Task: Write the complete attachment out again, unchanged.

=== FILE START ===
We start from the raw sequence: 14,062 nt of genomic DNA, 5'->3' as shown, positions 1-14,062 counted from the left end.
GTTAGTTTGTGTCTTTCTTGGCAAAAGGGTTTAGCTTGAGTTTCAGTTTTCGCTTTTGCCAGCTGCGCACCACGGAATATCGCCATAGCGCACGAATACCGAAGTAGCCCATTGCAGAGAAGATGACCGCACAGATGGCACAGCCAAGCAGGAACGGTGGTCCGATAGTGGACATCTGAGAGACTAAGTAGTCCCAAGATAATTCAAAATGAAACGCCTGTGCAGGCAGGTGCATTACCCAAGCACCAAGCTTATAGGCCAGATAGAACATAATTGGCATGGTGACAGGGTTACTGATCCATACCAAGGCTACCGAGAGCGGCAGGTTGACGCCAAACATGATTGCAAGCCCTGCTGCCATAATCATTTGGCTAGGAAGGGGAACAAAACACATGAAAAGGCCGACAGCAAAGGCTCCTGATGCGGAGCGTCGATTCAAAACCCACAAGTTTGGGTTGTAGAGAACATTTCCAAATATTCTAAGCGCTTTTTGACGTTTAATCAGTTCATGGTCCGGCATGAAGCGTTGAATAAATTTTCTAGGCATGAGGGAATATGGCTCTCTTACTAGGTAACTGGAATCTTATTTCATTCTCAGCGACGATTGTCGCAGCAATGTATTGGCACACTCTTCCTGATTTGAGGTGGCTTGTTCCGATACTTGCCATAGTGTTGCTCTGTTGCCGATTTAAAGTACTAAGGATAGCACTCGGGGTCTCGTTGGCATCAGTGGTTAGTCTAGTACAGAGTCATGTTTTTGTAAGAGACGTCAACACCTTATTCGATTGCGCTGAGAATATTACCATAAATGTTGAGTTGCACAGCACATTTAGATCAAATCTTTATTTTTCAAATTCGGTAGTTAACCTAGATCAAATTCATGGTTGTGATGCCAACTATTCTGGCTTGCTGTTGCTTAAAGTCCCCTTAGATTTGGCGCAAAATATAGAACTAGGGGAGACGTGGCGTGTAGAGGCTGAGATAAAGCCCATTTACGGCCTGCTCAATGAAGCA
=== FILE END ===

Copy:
We start from the raw sequence: 14,062 nt of genomic DNA, 5'->3' as shown, positions 1-14,062 counted from the left end.
GTTAGTTTGTGTCTTTCTTGGCAAAAGGGTTTAGCTTGAGTTTCAGTTTTCGCTTTTGCCAGCTGCGCACCACGGAATATCGCCATAGCGCACGAATACCGAAGTAGCCCATTGCAGAGAAGATGACCGCACAGATGGCACAGCCAAGCAGGAACGGTGGTCCGATAGTGGACATCTGAGAGACTAAGTAGTCCCAAGATAATTCAAAATGAAACGCCTGTGCAGGCAGGTGCATTACCCAAGCACCAAGCTTATAGGCCAGATAGAACATAATTGGCATGGTGACAGGGTTACTGATCCATACCAAGGCTACCGAGAGCGGCAGGTTGACGCCAAACATGATTGCAAGCCCTGCTGCCATAATCATTTGGCTAGGAAGGGGAACAAAACACATGAAAAGGCCGACAGCAAAGGCTCCTGATGCGGAGCGTCGATTCAAAACCCACAAGTTTGGGTTGTAGAGAACATTTCCAAATATTCTAAGCGCTTTTTGACGTTTAATCAGTTCATGGTCCGGCATGAAGCGTTGAATAAATTTTCTAGGCATGAGGGAATATGGCTCTCTTACTAGGTAACTGGAATCTTATTTCATTCTCAGCGACGATTGTCGCAGCAATGTATTGGCACACTCTTCCTGATTTGAGGTGGCTTGTTCCGATACTTGCCATAGTGTTGCTCTGTTGCCGATTTAAAGTACTAAGGATAGCACTCGGGGTCTCGTTGGCATCAGTGGTTAGTCTAGTACAGAGTCATGTTTTTGTAAGAGACGTCAACACCTTATTCGATTGCGCTGAGAATATTACCATAAATGTTGAGTTGCACAGCACATTTAGATCAAATCTTTATTTTTCAAATTCGGTAGTTAACCTAGATCAAATTCATGGTTGTGATGCCAACTATTCTGGCTTGCTGTTGCTTAAAGTCCCCTTAGATTTGGCGCAAAATATAGAACTAGGGGAGACGTGGCGTGTAGAGGCTGAGATAAAGCCCATTTACGGCCTGCTCAATGAAGCA